Talking with someone about their suicidal thoughts
Having a discussion about suicide may seem like a daunting prospect. The information below is designed to help you shape these discussions.
People thinking about suicide are usually uncertain about acting on their thoughts of ending their own life. There is often a part of the person that wants to live and a part that wants to die. It is important to hear their pain and work with the part that wants to live to keep the person safe and support them to seek help.
Always allow the person the space to talk. A person who is thinking about taking their life is usually feeling overwhelming mental anguish and emotional pain. Allowing them the space and opportunity to talk about their thoughts and feelings can help a person thinking of suicide feel supported and may assist them to put things into perspective.
How to start a conversation about suicide
It is important to ask the person directly if they are feeling suicidal or if they have been thinking about suicide. It is a myth (see Common myths about suicide) that talking directly about suicide will put the idea in their head. Instead, talking openly and honestly about what you've noticed and genuinely asking how they are feeling can give the person the opportunity to take the first steps towards getting the help they need.
Listed below are some ideas to help you start the conversation:
- "I've noticed that you haven't been yourself lately, is everything ok with you?"
- "I'm worried about you. I'm wondering if we can talk about what's troubling you?"
- "You've seemed really (down/sad/angry/unhappy) lately. I'm worried that you might be thinking of hurting yourself or suicide. Can we talk about this?"
Expressing your concerns to a suicidal loved one
- Let the person at risk know that you are concerned and that you care. Often, knowing another person cares enough to become involved and listen to them can be a great comfort to someone who is suicidal.
- Let the person know that you have noticed them that is, any changes in behaviour and feelings you have noticed or something that they have said that might have alerted you (see Suicide warning signs)
- It is important to simply describe what you have observed rather than use words that convey judgment such as 'good' and 'bad'. If the person feels judged, they might feel embarrassed or withdraw.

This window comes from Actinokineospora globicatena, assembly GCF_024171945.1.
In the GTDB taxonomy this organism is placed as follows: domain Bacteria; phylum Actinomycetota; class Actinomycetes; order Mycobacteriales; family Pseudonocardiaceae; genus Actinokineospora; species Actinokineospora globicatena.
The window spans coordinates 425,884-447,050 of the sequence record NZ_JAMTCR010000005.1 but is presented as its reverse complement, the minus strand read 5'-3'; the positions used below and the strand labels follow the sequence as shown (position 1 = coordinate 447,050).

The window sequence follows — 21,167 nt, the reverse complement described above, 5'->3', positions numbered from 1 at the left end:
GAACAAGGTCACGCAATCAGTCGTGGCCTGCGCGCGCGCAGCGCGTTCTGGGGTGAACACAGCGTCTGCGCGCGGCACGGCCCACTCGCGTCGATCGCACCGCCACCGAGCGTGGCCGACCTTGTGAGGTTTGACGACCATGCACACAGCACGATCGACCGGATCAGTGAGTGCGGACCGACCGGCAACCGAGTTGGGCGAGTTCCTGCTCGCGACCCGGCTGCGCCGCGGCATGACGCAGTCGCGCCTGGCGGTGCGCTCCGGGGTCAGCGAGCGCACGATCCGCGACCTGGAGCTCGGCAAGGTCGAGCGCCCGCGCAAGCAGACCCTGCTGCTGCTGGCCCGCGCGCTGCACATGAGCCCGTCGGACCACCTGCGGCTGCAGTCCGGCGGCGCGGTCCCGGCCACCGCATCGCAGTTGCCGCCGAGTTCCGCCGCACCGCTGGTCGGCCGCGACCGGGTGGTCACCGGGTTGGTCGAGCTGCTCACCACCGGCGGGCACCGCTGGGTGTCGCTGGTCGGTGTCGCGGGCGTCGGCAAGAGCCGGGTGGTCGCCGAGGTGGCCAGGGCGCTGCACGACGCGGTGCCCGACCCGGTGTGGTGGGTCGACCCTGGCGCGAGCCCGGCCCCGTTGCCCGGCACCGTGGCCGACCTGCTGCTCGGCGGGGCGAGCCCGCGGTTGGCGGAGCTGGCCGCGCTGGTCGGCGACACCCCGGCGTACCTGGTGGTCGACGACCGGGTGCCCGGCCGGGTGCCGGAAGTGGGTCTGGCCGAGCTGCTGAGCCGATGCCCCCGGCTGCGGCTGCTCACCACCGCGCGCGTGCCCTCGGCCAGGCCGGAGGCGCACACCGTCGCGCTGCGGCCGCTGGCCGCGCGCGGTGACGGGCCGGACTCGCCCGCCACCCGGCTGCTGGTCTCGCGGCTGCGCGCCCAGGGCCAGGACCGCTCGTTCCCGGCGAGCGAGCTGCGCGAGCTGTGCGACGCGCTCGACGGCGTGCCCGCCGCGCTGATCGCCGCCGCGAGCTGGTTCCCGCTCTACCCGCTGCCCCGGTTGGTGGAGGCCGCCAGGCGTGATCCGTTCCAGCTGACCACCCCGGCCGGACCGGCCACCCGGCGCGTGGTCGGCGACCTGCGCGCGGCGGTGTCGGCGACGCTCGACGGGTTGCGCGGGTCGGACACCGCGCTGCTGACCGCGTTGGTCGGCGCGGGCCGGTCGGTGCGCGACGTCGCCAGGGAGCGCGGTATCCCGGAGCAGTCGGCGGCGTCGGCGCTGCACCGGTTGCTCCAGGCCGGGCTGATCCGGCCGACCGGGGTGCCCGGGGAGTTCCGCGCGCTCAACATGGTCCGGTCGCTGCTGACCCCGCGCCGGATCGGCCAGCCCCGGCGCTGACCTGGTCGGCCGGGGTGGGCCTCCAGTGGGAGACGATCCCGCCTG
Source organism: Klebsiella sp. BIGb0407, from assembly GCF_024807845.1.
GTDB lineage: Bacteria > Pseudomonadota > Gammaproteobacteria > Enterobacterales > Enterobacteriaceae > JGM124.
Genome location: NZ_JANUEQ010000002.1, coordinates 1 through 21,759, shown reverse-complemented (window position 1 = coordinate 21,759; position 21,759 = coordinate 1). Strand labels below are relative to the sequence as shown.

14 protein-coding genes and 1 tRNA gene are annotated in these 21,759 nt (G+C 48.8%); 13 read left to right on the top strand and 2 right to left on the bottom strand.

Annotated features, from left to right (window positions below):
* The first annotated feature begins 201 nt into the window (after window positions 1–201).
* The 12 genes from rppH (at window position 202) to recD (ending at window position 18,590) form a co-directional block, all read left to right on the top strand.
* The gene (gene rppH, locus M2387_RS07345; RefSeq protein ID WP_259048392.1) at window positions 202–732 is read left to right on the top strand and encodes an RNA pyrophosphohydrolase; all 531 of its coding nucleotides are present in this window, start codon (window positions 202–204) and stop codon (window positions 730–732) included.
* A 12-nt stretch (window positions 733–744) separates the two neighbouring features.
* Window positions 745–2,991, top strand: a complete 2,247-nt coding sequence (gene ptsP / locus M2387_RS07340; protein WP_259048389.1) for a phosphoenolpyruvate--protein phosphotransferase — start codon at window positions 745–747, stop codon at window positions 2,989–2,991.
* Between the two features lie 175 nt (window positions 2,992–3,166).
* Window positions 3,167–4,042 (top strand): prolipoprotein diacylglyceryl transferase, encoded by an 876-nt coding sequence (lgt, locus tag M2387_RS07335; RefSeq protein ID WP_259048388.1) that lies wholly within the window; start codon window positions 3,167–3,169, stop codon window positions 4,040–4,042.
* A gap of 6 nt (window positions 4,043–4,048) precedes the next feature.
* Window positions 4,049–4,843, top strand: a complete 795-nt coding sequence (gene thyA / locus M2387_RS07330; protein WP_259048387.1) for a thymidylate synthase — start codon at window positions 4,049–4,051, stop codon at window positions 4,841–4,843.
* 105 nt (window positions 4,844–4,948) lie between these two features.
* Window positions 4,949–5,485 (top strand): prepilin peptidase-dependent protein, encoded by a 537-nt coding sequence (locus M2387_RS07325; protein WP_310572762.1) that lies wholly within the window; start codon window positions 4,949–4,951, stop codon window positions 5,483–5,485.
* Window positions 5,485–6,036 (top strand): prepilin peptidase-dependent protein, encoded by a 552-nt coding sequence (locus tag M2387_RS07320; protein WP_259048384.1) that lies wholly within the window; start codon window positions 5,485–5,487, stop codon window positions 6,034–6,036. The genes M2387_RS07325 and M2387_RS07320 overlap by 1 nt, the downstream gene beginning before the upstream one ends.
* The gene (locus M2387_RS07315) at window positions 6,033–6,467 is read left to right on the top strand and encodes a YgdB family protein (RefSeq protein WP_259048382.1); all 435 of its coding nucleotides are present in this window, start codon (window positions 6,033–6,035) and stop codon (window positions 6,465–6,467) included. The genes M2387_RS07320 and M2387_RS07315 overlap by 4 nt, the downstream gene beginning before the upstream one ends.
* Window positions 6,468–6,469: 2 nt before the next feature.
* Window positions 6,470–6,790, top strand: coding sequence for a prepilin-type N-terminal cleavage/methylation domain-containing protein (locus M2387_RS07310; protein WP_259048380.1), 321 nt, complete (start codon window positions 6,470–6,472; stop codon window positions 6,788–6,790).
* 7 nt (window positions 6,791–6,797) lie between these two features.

- Be honest and genuine in your concern.
Having expressed your concern and conveyed your support, keep the following in mind:
- Acknowledge that you understand that the person is experiencing a lot of pain at present.
- Show respect and be as understanding as possible about their situation.
- Maintain eye contact and open body language.
- Ensure you listen carefully to what they have to say. Using active listening techniques, such as paraphrasing what the person has said to ensure you understand them.
- Avoid minimising or dismissing their problems, ensure they know you're taking them seriously.
- Avoid using statements such as "You don't know how lucky you are" or "You shouldn't feel like that", these might sound to the person as though you are judging them and minimising how they are feeling.
- Remind the person that although they may be having thoughts of suicide, they can choose not to act on them.
- Offer realistic hope, it is possible for situations to improve or change for the better. It is likely that their problems weren't created overnight, therefore the situation will probably take time to resolve. But their problem is resolvable through other means.
- If they are feeling suicidal, the next step is to support them to get professional help. For an overview of support options, see Supporting someone to get help.
What if I think something is wrong but they insist they're okay?
- Continue to be observant for any warning signs of possible suicidal risk (see Warning Signs).
- Trust your instincts and follow through on any concerns or suspicions you have, don't be afraid to check in with them again if you notice any warning signs.
- Ensure that those in the person's support network know about your concerns and the changes you've noticed, and are also looking out for any other warning signs.
- Make yourself available and reassure the person that you will listen when they are ready to talk.
Should I keep their suicide plans to myself?
If the person reveals that they are seriously thinking of suicide and have a plan, it is critical that you seek professional help as soon as possible. Don't keep or agree to secrets that could lead to the person harming themselves. It is important to be firm about your intentions to involve others if they won't. Tell them that you are taking what they say very seriously and that you can't keep this information to yourself.
Don't try to deal with this situation alone, encourage the person to get professional help and support them to do so (see Supporting someone to get help). It is a good idea to involve the suicidal person in this process as much as possible, as it is important for them to take an active role in resolving their suicidal crisis.
What if they don't want to talk to a professional?
If the person doesn't want to talk to a professional and their immediate risk is lower, work with them to identify other supports such as parents, family members, friends, teachers or colleagues. It is important for the suicidal person to build support around them.
If they don't agree to seek professional help and the immediate risk is high, you will need to contact emergency services on their behalf regardless of their wishes. See Emergency information.
Another important thing you can do to help someone who is feeling suicidal is to help them create a safety plan.